I'm a huge fan of Dan Brown and the Da Vinci Code series of books / movies. When I first saw the Cryptex in the movie I was like "WHOA, That would be something cool to have / build." but alas, I had nothing at the time with which to accomplish that. I still don't have the equipment, but, my interest in another project got me started into 3D modeling and design. I had an idea to build something that is not that common and may fill a niche. I won't get into that project here, yet. This potential project would entail developing some prototype parts that do not exist and the fastest / cheapest way for rapid prototyping is 3D Printing. I started looking into 3D printers that are currently offered retail. I can't really afford even the basic one of these, and I needed something with a fairly large build envelope. So.. my research lead me to this site "Instructables.com" and I was floored with the types of things that were being build/hacked/explained, I was hooked. I found Taulman's instructable on his hacked Combination CNC mill and 3D printer ( https://www.instructables.com/id/Combination-CNC-Machine-and-3D-Printer/ ) I could definitely do that. (I was an industrial software developer working in motion control and system controls in a former life.)
All of this lead to where I'm at now. I've downloaded and experimented with several 3D CAD softwares and I eventually started working with 123D from Autodesk. Now, I took an AutoCAD class back when I was just out of high school, but that was WAY BACK in the early 80's, and things have definitely changed. Some of the current software have fairly steep learning curves. 123D was relatively easy to pickup and get things from my mind and digitize it. I eventually found that Autodesk offers full versions (Inventor Pro 2013) for free for students. SCORE!! Yea, there's a watermark on all of the prints that can't be erased when imported into a "real" version, but what do I care? I'm just interested in tinkering around and seeing what I can work out. The .stl's are clean and should work fine for 3D printing.
Ok, enough with that nonsense, on with the instructable...
The Hacked Cryptex.
First off, These are all original, from scratch designs. I drew inspiration from several examples posted here and other places. Honestly too many to list. Google cryptex and see how many examples there are. lol
There are a few examples on Instructables that are really well done, but the combination is either really hard to change or can't be changed. So I set out to design one that would be relatively easy to change the combination and be able to be printed in one go on a 3D printer that was capable of such a thing. (** note, This CAN NOT be printed on a conventional hacked 3D printer. the frame of the cryptex is designed such that the rings cannot be removed and therefore, cannot be placed on it if the parts were to be individually printed. I have another design that will be able to though, I'll post it soon!)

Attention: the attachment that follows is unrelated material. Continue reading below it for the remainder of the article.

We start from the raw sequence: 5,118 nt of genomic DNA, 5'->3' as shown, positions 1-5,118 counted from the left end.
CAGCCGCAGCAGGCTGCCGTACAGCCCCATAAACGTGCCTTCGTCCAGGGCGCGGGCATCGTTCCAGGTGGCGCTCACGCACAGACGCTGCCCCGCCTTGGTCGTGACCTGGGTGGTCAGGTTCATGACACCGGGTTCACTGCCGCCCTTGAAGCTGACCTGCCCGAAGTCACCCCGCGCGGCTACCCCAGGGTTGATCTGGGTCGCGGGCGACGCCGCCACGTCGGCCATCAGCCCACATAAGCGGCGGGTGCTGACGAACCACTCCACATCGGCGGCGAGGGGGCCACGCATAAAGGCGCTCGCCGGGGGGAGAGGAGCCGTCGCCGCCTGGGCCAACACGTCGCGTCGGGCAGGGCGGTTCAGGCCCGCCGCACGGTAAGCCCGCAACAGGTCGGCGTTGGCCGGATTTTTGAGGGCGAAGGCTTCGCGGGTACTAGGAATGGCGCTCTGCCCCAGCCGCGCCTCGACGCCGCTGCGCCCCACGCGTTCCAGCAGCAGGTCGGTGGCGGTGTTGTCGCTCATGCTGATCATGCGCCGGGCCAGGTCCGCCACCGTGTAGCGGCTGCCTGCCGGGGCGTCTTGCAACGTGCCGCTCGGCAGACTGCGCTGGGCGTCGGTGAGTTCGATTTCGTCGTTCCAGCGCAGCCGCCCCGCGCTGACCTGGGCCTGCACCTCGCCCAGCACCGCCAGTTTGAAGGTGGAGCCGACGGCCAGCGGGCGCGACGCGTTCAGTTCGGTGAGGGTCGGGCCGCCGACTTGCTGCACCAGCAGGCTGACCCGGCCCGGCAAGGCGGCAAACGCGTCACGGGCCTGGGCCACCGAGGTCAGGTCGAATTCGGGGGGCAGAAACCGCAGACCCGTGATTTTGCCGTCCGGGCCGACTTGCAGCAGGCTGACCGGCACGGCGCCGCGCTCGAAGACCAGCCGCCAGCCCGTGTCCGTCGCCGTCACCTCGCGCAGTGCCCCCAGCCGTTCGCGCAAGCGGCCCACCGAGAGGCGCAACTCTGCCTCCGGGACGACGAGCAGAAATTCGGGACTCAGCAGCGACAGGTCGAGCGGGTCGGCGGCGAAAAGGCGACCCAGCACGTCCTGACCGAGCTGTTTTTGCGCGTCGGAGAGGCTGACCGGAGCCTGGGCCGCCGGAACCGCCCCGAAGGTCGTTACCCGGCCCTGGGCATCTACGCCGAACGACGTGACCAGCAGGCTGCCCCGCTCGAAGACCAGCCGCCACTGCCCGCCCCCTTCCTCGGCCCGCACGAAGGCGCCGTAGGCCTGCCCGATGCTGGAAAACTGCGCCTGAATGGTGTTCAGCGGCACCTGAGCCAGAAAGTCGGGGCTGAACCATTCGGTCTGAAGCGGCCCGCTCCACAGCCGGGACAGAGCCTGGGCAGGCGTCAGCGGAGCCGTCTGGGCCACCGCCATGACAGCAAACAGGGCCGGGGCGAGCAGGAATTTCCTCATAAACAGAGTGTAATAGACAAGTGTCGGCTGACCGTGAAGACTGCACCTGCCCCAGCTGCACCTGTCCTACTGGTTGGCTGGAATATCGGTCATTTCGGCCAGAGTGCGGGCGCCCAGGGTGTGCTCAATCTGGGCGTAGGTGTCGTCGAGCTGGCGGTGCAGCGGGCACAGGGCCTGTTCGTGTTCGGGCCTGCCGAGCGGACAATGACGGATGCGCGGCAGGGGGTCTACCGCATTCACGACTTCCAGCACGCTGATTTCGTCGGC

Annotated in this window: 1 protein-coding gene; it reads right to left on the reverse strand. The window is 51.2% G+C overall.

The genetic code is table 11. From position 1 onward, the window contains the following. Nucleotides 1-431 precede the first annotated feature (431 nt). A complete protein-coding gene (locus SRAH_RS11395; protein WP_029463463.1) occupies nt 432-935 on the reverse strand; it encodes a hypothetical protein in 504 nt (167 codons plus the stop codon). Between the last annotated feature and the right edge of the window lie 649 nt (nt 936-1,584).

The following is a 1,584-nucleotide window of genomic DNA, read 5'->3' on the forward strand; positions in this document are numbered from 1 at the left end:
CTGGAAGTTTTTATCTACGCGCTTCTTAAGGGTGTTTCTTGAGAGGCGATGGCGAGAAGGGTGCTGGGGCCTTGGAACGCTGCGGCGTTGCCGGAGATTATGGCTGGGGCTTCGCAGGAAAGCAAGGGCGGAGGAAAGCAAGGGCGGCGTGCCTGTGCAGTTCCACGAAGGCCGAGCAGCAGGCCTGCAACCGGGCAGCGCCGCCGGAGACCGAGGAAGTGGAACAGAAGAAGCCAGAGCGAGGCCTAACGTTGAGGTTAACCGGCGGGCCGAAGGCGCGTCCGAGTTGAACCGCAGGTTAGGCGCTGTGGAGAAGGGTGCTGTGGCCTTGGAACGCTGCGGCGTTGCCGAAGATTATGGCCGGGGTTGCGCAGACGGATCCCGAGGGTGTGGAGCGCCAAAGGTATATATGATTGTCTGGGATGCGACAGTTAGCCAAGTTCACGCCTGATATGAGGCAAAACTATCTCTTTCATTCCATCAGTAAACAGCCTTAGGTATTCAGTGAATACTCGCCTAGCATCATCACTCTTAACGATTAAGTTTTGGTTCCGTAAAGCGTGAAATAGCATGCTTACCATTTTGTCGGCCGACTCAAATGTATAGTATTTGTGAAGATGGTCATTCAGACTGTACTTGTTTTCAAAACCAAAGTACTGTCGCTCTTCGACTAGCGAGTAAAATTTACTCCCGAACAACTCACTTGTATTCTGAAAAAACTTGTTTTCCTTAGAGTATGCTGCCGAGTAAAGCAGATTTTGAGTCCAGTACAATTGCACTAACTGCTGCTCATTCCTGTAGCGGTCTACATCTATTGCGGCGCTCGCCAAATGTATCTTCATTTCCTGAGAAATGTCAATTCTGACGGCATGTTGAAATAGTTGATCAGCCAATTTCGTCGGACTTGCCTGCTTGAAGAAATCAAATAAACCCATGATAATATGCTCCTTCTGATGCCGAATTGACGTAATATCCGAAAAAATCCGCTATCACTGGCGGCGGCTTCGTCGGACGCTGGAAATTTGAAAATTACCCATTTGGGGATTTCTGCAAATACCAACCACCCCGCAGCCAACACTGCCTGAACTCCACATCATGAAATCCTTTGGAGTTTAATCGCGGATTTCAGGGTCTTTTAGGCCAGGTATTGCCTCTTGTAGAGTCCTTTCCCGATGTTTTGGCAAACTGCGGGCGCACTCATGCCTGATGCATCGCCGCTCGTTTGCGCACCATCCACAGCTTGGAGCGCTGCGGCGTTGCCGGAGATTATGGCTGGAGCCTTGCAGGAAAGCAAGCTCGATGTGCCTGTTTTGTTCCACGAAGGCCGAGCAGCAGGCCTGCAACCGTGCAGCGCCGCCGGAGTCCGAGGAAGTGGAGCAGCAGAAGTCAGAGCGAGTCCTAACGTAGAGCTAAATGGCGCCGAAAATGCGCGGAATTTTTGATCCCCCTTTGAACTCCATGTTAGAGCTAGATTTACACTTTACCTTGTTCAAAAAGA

The design has a lock ring on the end, that when removed, provides the needed freedom of movement required to change the combination by rotating the lettered rings (black) on the floating ring (red). The lock ring cannot be removed unless the inner cylinder has been completely removed.
This is a 7-letter design, more combinations, harder to crack, (unless you use a hammer.) I did some quick research on what length of word, in the english language, is the most common. All of the sources unanimously claimed that 5 was the magic number. PAH!! I like 7, and I'm sticking to it!
Each pair of letter ring (black) and floating ring (red) rides on the frame of the cryptex. The floating rings have clearance for the tabs on the inner cylinder so that they can rotate. All except the last one which has been shortened to allow clearance for the lock ring. The lock ring has a notch that when properly fitted, will allow the inner cylinder to be inserted into the frame of the cryptex.
The lock ring itself is pretty simple. It has 4 cogs that when inserted and rotated into position will shorten the clearances of the rings and prevent them from them moving around too much, which would make the cryptex harder to work.
The inner cylinder is pretty much what you'd expect it to be. A number of cogs located along the keyway that will lock it into the frame when the rings are scrambled up. Oh.. notice the little inlay work on the end there. That was a bit of design inspiration and I used the Instructables Robot to pay homage to the site that got me hooked on the path of my current obsession.
I've included both .dwg 's along with a .dwg of the robot.
Thanks for Checking out my first Instructable!!!!